If your book is derived from a Ph.D. thesis, please indicate the university granting the doctorate and the year of examination, and let us know the names of the supervisor (or adviser) and the examiners. Though theirs would not be the only opinions sought, we are likely to seek their advice in confidence.

If your book is a collection of papers, please indicate clearly who the contributors will be. It is helpful to us to submit the proposal only when this is clearly established, rather than at a more tentative stage. If the book is a Festschrift, or intended to mark some anniversary or event, please indicate.

Lastly, it would be a courtesy to us to know if you are also submitting the book to other presses for consideration at the same time.

3.

When your proposal is submitted, we will acknowledge its safe receipt and it will be referred to the Editorial Board, which will consider it both on its own merits and as judged against other books offered to us.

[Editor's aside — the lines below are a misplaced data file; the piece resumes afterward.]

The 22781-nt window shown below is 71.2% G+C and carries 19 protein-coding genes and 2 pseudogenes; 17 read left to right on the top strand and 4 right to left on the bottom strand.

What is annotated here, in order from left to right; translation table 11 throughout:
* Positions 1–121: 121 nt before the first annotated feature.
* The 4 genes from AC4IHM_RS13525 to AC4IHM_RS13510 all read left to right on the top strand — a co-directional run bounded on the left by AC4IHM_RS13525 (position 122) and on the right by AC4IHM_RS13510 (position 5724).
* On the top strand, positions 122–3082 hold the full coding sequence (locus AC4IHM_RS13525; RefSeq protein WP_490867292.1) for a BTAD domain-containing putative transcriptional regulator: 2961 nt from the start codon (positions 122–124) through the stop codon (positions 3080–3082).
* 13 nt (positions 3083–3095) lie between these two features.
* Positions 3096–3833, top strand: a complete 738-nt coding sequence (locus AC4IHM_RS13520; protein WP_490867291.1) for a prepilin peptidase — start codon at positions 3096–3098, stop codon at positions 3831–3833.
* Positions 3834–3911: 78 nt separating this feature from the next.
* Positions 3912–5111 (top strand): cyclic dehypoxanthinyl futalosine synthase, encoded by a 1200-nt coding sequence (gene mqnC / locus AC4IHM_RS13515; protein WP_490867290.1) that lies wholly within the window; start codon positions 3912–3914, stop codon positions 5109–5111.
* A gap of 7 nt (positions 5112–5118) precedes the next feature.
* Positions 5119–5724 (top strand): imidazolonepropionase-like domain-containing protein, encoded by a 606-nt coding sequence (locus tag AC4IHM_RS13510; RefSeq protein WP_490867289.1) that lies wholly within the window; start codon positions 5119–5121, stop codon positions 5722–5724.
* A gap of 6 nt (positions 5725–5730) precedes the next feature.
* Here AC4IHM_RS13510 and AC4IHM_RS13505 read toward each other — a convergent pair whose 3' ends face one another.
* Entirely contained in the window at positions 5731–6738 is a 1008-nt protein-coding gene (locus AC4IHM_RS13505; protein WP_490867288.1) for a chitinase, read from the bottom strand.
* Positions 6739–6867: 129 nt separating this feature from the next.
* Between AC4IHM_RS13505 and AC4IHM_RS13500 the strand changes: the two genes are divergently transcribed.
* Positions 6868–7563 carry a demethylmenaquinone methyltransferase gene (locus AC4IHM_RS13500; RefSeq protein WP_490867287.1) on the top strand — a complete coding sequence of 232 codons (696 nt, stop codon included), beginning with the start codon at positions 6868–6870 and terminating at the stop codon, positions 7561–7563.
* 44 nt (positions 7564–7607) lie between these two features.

The Editorial Board does not have regular meetings but instead works continuously by post and email: this means that, although we will begin processing any new proposal at once, a delay of a few weeks is inevitable before we can respond. We ask your patience, and would like to reassure you that something is indeed happening.

If we decline your proposal, we will aim to give our reasons: if we wish to encourage your proposal, usually by asking to see the completed MS, we are likely to offer some guidance on how it might progress. In either case, comments from the Board and from specialist readers will be quoted anonymously.

It is Legenda policy to offer a formal contract to authors only when we have seen a substantially complete (though not necessarily final) MS. However, once a decision in principle has been made to publish a book we will normally make a formal exchange of ‘provisional acceptance’ letters with the author to establish the terms on which we intend to publish, and what obligations each party will have. We would always expect this to lead to a final contract and a successful outcome.

Professor Colin Davis, Chairman of the Editorial Board

Dr Graham Nelson, Managing Editor